Eggs, nuggets, and toasts.
Wifey did a great job again with this delicious Pinoy fave.
Chicken Adobo is an authentic Filipino dish and is one of the mostly recognized Filipino foods. This Chicken Adobo Recipe is the simplest that you can get. Not to be mistaken with Mexican adobo, this dish is uniquely prepared by stewing chicken in vinegar and soy sauce.Several sources who are experts in Asian food history say that the Filipinos were already cooking adobo even before Spanish colonization. The cooking method is termed as “inadobo” which is the very same method in this Chicken Adobo Recipe. It is also said that cooking with vinegar preserves the meat. This method is also considered as one of the earliest food preservation practice.
Chicken Adobo Recipe
2 lbs chicken, cut into serving pieces
3 pcs dried bay leaves
4 tbsp soy sauce
2 tbsp vinegar
3 cloves garlic, crushed
1 to 2 cups water
1/4 cup cooking oil
1/2 tablespoon white sugar
salt and whole peppercorn
In a large container, combine the soy sauce and garlic then marinade the chicken for at least 3 hours
Place the cooking oil in a pan and apply heat
When the oil is hot enough, put-in the marinated chicken.
Cook all the sides for about 5 minutes.
Pour-in the remaining marinade and add water.
Bring to a boil
Add the dried bay leaves and whole peppercorn.
Simmer for 30 minutes or until the chicken is tender
Stir and cook for 10 minutes.
Put-in the sugar, and salt.
Stir and turn the heat off.
Share and Enjoy!
Beef sisig is a variation of the famous pork sisig. Unlike the pork sisig that use pig’s head as the main ingredient, the beef sisig use beef tenderloin.
1 kilo beef tenderloin, with fat
1/4 kilo beef liver or chicken Liver
1/2 cup soy Sauce
1/2 cup vinegar
5 pcs bird’s eye chili or siling labuyo, crushed
4 medium size white onion, chop into small cubes
1 head garlic, minced
1 green bell pepper, chopped into small cubes
1 red bell pepper, chopped into small cubes
3 pcs lemon or calamansi
1/2 cup mayonnaise
1 beef broth cubesalt and pepper
How to cook beef sisig:
Slice the beef into strips about half an inch thick.
Marinate in soy sauce and vinegar for about one hour.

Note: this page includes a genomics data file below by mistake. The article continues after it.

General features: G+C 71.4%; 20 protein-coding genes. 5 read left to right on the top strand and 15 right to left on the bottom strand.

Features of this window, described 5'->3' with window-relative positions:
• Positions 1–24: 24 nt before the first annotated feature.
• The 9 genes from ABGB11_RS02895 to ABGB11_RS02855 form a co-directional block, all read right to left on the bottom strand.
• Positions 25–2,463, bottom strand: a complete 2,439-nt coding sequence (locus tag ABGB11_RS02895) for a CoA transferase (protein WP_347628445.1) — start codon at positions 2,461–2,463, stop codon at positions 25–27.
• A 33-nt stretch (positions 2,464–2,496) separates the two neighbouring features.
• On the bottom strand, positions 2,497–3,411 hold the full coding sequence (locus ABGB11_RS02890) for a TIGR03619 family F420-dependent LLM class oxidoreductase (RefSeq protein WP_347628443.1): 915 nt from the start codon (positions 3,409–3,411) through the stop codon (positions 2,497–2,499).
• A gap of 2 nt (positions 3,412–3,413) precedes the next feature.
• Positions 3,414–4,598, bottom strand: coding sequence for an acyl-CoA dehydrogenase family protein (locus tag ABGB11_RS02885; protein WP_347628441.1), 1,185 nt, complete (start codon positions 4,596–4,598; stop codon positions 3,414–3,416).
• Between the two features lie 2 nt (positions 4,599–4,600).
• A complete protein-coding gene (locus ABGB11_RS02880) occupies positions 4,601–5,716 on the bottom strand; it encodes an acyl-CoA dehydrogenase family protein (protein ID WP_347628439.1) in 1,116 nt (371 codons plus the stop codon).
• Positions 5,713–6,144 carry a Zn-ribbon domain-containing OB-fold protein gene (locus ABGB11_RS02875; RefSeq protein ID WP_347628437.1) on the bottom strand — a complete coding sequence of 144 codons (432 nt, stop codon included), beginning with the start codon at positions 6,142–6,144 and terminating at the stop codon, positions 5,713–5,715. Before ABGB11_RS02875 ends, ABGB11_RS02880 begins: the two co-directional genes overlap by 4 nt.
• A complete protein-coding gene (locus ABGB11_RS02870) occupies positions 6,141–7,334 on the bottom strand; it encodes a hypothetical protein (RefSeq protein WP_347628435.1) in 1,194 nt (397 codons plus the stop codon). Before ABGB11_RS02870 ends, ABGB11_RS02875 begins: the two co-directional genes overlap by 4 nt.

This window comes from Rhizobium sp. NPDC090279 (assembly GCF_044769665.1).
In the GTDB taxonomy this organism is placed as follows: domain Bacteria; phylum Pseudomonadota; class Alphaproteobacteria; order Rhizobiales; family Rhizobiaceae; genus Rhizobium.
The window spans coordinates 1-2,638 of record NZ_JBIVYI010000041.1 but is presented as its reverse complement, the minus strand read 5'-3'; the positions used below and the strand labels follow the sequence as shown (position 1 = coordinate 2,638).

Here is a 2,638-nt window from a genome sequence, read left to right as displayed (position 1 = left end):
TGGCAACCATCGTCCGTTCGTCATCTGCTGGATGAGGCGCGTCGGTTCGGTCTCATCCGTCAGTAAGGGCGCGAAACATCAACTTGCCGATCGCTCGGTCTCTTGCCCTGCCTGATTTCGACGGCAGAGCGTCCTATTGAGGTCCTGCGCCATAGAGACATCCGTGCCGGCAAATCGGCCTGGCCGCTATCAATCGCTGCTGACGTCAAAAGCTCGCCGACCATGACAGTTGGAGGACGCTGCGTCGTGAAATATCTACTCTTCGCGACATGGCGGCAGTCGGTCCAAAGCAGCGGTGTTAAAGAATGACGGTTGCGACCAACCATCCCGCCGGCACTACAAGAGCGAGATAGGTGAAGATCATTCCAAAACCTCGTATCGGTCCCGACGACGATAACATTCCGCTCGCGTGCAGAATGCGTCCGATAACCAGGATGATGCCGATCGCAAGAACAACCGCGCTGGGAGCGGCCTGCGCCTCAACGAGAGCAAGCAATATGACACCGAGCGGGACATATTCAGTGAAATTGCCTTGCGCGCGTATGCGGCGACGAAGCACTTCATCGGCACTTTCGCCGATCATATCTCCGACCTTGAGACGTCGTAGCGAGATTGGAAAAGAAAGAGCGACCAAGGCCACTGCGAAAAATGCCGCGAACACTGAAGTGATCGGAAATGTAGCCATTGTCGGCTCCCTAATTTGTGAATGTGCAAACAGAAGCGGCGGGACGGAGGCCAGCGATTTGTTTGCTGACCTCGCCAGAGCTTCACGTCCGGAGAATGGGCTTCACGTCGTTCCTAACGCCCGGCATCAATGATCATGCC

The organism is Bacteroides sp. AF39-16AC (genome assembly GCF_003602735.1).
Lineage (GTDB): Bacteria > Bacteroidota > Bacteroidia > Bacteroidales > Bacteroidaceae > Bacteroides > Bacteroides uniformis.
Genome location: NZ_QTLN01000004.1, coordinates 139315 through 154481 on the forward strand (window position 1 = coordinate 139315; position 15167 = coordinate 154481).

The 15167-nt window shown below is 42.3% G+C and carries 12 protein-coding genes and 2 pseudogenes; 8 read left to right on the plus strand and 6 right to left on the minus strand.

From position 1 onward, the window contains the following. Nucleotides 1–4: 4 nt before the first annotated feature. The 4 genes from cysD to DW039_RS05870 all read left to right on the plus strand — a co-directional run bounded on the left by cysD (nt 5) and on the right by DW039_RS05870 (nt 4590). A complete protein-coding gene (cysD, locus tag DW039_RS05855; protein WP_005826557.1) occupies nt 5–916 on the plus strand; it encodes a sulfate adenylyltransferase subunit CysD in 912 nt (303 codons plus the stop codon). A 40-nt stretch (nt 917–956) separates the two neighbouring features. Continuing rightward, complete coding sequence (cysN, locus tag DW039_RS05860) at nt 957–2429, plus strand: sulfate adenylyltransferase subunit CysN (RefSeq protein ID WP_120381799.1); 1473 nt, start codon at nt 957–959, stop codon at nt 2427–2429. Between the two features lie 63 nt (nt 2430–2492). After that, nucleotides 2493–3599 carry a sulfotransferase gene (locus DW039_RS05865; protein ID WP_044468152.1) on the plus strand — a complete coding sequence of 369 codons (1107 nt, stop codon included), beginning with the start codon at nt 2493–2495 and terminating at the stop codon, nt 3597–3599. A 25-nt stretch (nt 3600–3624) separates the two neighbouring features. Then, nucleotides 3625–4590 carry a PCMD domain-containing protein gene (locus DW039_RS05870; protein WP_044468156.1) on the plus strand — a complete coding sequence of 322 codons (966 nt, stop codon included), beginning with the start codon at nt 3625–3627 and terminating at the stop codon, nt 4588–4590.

Then fry the marinated beef until golden brown and set aside.
Boil the beef or chicken liver and fry it the same as you did in the beef strips.
Slice the fried livers into medium size cubes. Set aside.
In a wok or a heavy skillet, heat about 1 tablespoon oil and saute garlic and onion, chili and bell pepper.
Then pour about 1/2 cup of the soy sauce and vinegar mixture from the beef marinade.
Simmer for a few minutes then add the pepper and beef broth cube.
Add salt according to your desired taste. Then pour the it on the fried beef strips and liver.
Put the mayonnaise and some lemon juice to give a little sourness and mix until all the ingredients are well coated with mayo.
Don’t get this confused with the Mexican Menudo as this is very different, though they have the same colour which is red, the similarity ends there. Not sure if the Philippine menudo originated from it, but most probably the origins of this dish is Spanish like the Afritada and Callos but if there is someone who knows the history of this dish let me know as I am interested on that information.
Menudo is a very common dish in Philippines similar to Sinigang; it is always a main stay on Filipino Restaurants as well as the street eateries (we call it carinderia). Usually paired with rice but some people eat this with bread like pandesal which I only discovered when I met my wife. There are a lot of different versions but the concept remains the same, pork in tomato sauce. Some put green peas, some use tripe and some add green capsicum but regardless of the version the taste nearly remains the same.This dish is one of my wife’s specialty and she does it way better than me, so if you want to give it a shot here it is.Ingredients600g pork belly, cut in small cubes200g pork liver, cut in small cubes1 large potato, cut in small cubes1 large carrot, cut into small cubes1 cup green peas1/3 cup raisins1 red capsicum, cut in small cubes1 medium sized red onion, diced2 cups chicken stock1/2 cup tomato paste3 large red tomatoes, diced6 cloves garlic, minced2 pcs bay leaves1 tsp rubbed basilfreshly ground black pepperfish sauceoilMethodOn at pot sauté garlic and onion in oil.Add pork and brown on all sides.Add chicken stock and bay leaves. Bring to a boil and simmer for 10 minutes.Add potatoes, carrots, liver, red capsicum, tomatoes and basil and tomato paste. Simmer for 15 minutes in medium heat.Add raisins and green peas then simmer for 5 more minutes.Flavour with fish sauce and season with freshly ground black pepper.
Umi Sushi is a Japanese restaurant. My wife loves anything Japanese, so we decided to have dinner here for my son’s birthday.
Ebi Tempura. Shrimps tempura with Ponzu sauce.
Yasai Tempura. Assorted vegetables tempura with Ponzu and creamy wasabi sauce.
Beef Teriyaki. Simmered beef with Teriyaki sauce and grilled vegetables.
Vegetable Fried Rice. Mixed vegetables and egg.
Garlic Fried Rice. Mixed vegetables and garlic.
California Maki. Crabstick, avocado, mayo, cucumber and tobiko.
Nilagang Baboy or Pork Nilaga is translated as boiled pork in Filipino. This is a soup dish commonly served for lunch or dinner on regular days. Nilagang Baboy is eaten with steamed white rice and is best served with patis (fish sauce) and siling labuyo (birds eye chili). (http://panlasangpinoy.com/2014/01/27/nilagang-baboy/)
Adobo (Filipino language: “marinade,” “sauce” or “seasoning”) is the name of a popular dish and cooking process in Philippine cuisine that involves meat, seafood, or vegetables marinated in a sauce of vinegar, soy sauce, and garlic, browned in oil, and simmered in the marinade. It has sometimes been considered as the unofficial national dish of the Philippines. This one on the photo was made by my wife and used pork as the main ingredient.